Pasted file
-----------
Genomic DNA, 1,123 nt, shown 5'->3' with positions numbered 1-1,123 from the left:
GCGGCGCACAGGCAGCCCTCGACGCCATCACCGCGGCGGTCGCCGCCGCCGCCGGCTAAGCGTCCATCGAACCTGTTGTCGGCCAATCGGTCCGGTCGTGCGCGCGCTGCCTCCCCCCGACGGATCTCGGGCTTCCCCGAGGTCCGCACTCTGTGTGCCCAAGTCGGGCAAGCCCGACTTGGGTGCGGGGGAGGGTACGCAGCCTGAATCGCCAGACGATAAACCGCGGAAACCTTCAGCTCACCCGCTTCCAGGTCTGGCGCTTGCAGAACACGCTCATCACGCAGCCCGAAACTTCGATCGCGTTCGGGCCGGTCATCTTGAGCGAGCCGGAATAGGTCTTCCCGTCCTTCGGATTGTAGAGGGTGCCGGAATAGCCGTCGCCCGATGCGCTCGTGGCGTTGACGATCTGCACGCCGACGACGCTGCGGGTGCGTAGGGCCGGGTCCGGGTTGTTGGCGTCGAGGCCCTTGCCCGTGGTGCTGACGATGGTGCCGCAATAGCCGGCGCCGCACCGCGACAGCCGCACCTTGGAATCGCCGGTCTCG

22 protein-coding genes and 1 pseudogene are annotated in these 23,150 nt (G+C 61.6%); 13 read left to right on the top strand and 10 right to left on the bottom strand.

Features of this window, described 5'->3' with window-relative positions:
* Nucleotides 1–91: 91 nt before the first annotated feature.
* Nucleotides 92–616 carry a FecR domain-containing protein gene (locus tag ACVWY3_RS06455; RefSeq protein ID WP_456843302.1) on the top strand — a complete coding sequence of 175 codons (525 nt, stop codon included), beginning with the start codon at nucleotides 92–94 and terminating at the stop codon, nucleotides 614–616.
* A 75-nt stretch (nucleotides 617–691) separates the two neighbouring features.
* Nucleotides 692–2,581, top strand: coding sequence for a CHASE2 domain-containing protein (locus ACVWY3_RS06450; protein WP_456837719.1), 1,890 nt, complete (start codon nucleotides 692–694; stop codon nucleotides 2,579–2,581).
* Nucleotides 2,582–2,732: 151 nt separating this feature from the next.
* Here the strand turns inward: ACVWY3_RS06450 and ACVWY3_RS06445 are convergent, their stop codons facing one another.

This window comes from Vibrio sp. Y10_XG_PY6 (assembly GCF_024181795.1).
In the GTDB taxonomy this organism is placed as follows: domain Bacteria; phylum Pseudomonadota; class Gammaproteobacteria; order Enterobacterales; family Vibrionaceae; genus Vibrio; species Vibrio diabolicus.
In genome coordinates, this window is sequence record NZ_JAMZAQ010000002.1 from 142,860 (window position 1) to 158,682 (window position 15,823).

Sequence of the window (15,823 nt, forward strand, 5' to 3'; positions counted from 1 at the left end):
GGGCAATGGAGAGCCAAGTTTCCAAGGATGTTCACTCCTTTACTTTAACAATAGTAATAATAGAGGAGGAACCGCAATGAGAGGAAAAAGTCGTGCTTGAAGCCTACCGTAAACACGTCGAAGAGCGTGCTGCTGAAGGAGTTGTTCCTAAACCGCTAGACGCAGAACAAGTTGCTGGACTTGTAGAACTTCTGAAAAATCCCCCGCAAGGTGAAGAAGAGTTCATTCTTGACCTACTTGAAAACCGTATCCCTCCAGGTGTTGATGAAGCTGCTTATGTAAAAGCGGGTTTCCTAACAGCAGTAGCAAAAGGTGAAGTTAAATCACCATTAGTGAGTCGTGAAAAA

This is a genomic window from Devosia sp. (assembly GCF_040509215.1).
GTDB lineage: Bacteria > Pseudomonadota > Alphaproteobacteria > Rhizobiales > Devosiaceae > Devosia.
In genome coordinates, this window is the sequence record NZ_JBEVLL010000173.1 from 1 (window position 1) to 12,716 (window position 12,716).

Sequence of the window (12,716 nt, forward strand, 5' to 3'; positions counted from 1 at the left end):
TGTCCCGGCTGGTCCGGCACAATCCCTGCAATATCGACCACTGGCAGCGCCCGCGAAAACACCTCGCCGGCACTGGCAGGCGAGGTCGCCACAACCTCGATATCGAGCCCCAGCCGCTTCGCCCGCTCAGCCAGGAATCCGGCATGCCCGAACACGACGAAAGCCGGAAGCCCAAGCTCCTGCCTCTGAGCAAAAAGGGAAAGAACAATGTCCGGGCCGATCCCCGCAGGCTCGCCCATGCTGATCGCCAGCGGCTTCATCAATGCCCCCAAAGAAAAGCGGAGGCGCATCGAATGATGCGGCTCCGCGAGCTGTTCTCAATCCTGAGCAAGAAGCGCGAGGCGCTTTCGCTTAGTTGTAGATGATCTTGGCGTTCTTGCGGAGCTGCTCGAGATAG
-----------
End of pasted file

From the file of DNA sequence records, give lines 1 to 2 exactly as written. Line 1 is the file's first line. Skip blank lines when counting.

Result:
Genomic DNA, 1,123 nt, shown 5'->3' with positions numbered 1-1,123 from the left:
GCGGCGCACAGGCAGCCCTCGACGCCATCACCGCGGCGGTCGCCGCCGCCGCCGGCTAAGCGTCCATCGAACCTGTTGTCGGCCAATCGGTCCGGTCGTGCGCGCGCTGCCTCCCCCCGACGGATCTCGGGCTTCCCCGAGGTCCGCACTCTGTGTGCCCAAGTCGGGCAAGCCCGACTTGGGTGCGGGGGAGGGTACGCAGCCTGAATCGCCAGACGATAAACCGCGGAAACCTTCAGCTCACCCGCTTCCAGGTCTGGCGCTTGCAGAACACGCTCATCACGCAGCCCGAAACTTCGATCGCGTTCGGGCCGGTCATCTTGAGCGAGCCGGAATAGGTCTTCCCGTCCTTCGGATTGTAGAGGGTGCCGGAATAGCCGTCGCCCGATGCGCTCGTGGCGTTGACGATCTGCACGCCGACGACGCTGCGGGTGCGTAGGGCCGGGTCCGGGTTGTTGGCGTCGAGGCCCTTGCCCGTGGTGCTGACGATGGTGCCGCAATAGCCGGCGCCGCACCGCGACAGCCGCACCTTGGAATCGCCGGTCTCG